The first snag to the getaway, Delaronde said, came when the car broke down in Thunder Bay, forcing them to grab a bus back to Winnipeg. The next snag, he continued, was when the bell kept making a loud gonging sound from underneath the bus every time they went over a bump, which necessitated a quick, panicked re-pack of the bell at the next available stop.
But Delaronde, his accomplice and the Bell of Batoche—or the Bell of Frog Lake, depending on who you talk to, more on that later—finally did make it back to Winnipeg.
It popped up, from time to time. In 1995, the Winnipeg Free Press published a story in which sources claimed that Delaronde, then the newly elected MMF president, held an election party in Gran Marais, Man., where the Bell of Batoche was on display, and party guests each took turns “gonging” the bell, including a senior Manitoba government minister; that minister later claimed that he never heard of the Bell of Batoche before or even knew that he may have been “gonging” possible stolen property.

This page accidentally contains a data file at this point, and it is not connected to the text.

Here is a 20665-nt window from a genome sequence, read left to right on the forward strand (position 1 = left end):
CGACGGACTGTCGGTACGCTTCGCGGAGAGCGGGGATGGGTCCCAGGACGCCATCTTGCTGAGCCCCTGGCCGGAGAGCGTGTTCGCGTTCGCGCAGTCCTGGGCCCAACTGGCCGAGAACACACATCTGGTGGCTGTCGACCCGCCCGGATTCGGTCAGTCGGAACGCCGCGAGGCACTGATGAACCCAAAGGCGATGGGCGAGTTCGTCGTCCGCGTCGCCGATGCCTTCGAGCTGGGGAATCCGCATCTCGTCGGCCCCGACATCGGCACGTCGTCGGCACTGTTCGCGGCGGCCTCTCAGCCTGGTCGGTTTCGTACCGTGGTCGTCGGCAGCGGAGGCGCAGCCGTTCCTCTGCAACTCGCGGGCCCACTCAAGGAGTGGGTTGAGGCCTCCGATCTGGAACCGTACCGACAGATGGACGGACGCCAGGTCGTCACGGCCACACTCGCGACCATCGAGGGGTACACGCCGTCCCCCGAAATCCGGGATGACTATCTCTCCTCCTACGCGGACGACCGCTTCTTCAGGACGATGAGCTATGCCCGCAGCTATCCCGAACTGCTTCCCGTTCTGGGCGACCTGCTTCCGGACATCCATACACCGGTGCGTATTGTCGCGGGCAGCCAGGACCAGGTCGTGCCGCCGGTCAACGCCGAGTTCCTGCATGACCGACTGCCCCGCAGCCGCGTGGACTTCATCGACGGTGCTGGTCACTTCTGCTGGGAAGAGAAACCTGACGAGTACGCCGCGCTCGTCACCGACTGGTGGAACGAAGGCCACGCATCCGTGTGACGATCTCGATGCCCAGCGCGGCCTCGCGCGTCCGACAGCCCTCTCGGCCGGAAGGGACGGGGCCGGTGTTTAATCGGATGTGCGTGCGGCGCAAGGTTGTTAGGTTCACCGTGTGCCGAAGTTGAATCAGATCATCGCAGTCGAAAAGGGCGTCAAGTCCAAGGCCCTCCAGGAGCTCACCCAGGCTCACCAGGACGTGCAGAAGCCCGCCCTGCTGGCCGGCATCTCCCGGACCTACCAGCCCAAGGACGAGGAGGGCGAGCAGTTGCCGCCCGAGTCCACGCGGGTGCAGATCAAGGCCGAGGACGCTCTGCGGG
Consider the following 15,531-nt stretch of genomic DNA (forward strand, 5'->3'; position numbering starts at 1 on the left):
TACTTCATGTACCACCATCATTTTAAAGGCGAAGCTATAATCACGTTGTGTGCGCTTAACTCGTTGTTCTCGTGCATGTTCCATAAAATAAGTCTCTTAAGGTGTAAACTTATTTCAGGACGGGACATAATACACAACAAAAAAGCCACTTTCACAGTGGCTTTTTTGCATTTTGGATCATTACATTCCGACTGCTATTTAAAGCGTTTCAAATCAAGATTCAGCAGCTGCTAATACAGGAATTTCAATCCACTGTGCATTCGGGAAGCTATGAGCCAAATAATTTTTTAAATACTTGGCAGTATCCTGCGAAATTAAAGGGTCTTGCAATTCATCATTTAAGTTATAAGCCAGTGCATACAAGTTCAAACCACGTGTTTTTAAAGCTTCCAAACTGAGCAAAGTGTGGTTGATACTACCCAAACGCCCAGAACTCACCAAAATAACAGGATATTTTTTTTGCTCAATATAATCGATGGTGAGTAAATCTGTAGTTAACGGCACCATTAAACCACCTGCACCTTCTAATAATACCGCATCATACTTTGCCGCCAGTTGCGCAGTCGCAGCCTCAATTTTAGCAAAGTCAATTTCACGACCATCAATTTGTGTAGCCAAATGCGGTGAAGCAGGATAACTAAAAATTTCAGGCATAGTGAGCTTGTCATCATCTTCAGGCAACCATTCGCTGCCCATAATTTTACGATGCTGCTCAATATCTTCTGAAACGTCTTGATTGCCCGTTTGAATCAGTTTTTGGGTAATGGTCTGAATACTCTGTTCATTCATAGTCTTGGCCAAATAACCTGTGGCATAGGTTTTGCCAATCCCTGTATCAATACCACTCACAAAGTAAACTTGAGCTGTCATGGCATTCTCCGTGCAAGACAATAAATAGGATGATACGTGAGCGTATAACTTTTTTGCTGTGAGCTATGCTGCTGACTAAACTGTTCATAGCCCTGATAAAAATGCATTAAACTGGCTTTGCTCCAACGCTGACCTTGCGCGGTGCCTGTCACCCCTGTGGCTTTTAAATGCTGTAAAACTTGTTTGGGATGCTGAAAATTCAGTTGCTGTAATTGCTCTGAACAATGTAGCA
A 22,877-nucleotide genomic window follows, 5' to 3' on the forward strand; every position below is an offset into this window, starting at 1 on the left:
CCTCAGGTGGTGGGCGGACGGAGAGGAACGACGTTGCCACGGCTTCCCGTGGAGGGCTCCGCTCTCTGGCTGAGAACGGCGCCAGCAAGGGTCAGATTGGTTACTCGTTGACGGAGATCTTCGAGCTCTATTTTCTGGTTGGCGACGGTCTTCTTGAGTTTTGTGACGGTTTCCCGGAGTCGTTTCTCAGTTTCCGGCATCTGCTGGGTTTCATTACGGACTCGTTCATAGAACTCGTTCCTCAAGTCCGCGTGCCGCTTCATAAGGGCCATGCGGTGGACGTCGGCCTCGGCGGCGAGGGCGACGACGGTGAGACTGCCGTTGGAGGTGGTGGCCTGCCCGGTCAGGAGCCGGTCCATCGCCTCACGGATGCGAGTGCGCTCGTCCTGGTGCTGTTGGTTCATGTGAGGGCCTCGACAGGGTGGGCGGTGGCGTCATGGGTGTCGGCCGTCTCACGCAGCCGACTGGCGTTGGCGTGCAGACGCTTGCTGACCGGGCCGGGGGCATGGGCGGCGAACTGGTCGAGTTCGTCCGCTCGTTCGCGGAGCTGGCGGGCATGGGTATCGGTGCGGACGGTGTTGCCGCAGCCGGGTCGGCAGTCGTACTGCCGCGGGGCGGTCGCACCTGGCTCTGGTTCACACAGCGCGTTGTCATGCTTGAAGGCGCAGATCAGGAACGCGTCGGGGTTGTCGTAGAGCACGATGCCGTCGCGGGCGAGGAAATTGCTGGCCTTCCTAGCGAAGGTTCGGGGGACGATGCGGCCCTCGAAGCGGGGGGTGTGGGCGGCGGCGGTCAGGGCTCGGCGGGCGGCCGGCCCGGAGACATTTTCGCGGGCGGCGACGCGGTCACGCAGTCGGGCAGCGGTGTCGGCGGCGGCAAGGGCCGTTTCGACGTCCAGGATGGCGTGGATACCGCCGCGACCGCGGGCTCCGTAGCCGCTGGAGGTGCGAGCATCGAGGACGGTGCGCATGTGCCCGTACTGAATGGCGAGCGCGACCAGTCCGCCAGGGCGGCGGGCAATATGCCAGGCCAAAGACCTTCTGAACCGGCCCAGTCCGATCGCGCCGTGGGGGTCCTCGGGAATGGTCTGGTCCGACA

In 2005, Gary Floyd Guiboche—serving a life sentence for killing his common-law wife—told The Globe and Mail that he was one of the two people to have stolen the bell, but refused to name who stole it with him, instead urging his partner to bring the bell back to light. “I think we should be recognized as a legend in our people, in our history,” he said. (Delaronde says Guiboche had nothing to do with the heist.)
Then, on July 20, 2013, Billyjo Delaronde finally returned the Bell of Batoche—wrapped in buffalo skins and a Métis flag—to Monsignor Albert Thevenot, who is also Métis and the Bishop of the Roman Catholic Diocese of Prince Albert, at a special ceremony in Batoche, at the annual “Back to Batoche” Métis festival.
What was lost, now was found. A 22-year-old mystery was finally solved. Or so we thought.